JYP Entertainment is overhauling protocol for in any other country activities following a up to date scandal involving Chou Tzuyu, a 16-year-old member of rookie womanstaff TWICE.
The resolutionto modify promotional tactics is the outcome of an incident where Tzuyu changed intothe middle of world controversyafter she was once depicted with the Taiwanese flag all througha printed of the Korean Televisiondisplay "My Little Television."
On Jan. 19, the corporate announced revisions to its approach every bit an firm whose purpose is expansion into the Chinese marketplacethru Hallyu (a phenomenon also referred to as the Korean Wave), where pop song is applied as a soft-power export.
"We have several foreign individuals in our K-pop bands and we plan to make a new gadgetto completelyfind out about sensitivity issues, reminiscent of political conflicts between countries," stated a spokesperson for JYP, in a telephoneobservationreceivedvia The Korea Times.
The representative went on to emphasise the importance of the implementation of cultural sensitivity training, that willprolong beyond its celebrities, turning intoan element in reinforceworkforceschooling modules.
"It will no longerhandiestfollow to K-pop stars yet all employees members in the company," said the JYP representative.
The tactical trade for Chinese promotions follows the placement that JYP Entertainment did now not force Tzuyu to convey a statement where she expressed her regret over the state of affairswhilst claiming help for "one-China" or the unification of Chinese-speaking territories like Taiwan, below the governance of mainland China.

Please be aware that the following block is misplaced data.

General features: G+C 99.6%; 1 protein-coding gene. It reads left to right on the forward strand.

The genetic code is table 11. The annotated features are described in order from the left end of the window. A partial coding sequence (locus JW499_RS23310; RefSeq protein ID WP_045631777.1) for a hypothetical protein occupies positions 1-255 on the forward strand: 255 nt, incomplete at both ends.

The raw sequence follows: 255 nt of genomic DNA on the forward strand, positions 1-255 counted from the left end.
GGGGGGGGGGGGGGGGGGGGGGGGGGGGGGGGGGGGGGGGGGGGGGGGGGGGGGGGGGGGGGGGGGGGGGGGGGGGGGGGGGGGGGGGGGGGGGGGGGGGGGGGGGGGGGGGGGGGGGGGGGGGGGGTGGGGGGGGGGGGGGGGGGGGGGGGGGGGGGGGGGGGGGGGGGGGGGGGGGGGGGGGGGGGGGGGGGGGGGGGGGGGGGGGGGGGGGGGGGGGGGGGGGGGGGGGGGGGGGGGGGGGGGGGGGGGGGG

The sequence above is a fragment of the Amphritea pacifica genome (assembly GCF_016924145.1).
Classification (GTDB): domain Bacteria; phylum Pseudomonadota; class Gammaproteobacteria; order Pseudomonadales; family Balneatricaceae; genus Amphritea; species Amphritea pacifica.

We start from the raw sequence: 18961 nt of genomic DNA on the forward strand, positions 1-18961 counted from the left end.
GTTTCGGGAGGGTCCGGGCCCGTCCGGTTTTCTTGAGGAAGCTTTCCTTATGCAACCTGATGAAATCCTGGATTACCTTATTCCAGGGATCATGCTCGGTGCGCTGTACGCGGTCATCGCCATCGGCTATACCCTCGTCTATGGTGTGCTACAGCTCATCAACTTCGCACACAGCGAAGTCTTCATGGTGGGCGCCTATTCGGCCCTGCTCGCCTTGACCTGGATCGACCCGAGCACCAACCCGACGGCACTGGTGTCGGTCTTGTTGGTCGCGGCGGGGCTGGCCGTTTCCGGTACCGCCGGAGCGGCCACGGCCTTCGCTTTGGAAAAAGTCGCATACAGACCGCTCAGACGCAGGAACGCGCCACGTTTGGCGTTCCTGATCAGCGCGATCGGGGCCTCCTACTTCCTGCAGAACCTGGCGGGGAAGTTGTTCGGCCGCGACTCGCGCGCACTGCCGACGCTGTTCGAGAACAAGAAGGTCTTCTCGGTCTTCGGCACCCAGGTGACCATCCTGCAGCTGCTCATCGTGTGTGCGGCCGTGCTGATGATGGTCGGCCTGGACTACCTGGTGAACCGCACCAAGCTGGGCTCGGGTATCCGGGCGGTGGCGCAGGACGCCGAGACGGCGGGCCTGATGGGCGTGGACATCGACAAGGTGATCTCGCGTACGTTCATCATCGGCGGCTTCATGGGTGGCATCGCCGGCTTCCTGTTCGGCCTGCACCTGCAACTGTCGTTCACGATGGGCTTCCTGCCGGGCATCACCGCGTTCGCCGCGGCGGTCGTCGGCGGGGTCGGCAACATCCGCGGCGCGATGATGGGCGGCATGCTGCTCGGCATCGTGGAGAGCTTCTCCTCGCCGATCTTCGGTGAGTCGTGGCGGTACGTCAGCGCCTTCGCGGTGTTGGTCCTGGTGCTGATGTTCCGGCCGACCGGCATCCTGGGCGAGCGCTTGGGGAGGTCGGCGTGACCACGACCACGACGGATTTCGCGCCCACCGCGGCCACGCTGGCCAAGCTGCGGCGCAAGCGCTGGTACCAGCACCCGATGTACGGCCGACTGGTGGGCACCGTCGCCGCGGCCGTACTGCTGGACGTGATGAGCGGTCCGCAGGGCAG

"I'm sorry, there is solely one-China," said Tzuyu, in the video footage. "Taiwan and China are a phase ofthe similar country."
The statement was ill-received by Taiwanese citizens, who were already following the tale which also coincided with the new presidential election where Tsai In Wen, a supporter of Taiwanese independence, defeated a Beijing-sympathizer.
"In Taiwan, online commentators when put next her apology to hostage videos released by the IslamicState, even if IT was almost certainly more paying homage tosuch a humiliating confessions that dissidents are an expanding number of forced to make on Chinese state television," said Simon Denyer, the China bureau leader forThe Washington Post, in an editorial harshly criticizing the video.
Her videotaped apology gained global attention via mainstream media starting from ABC News to Slate, prompting accusations that the method used to advised her reaction and her distressed appearance in the picturesmay smartly bethought to be a human rights violation.
JYP Entertainment maintained the function that she was not coerced into talking on-camera.
"A corporate forcing its ideals or ideas on a personcan not exist done, will have to not be done, and was not done," said a spokesperson for JYP, in a statement translated by the Korea Herald. "The announcement by Tzuyu was out of her own will due to thenon-stop consultation with her parents."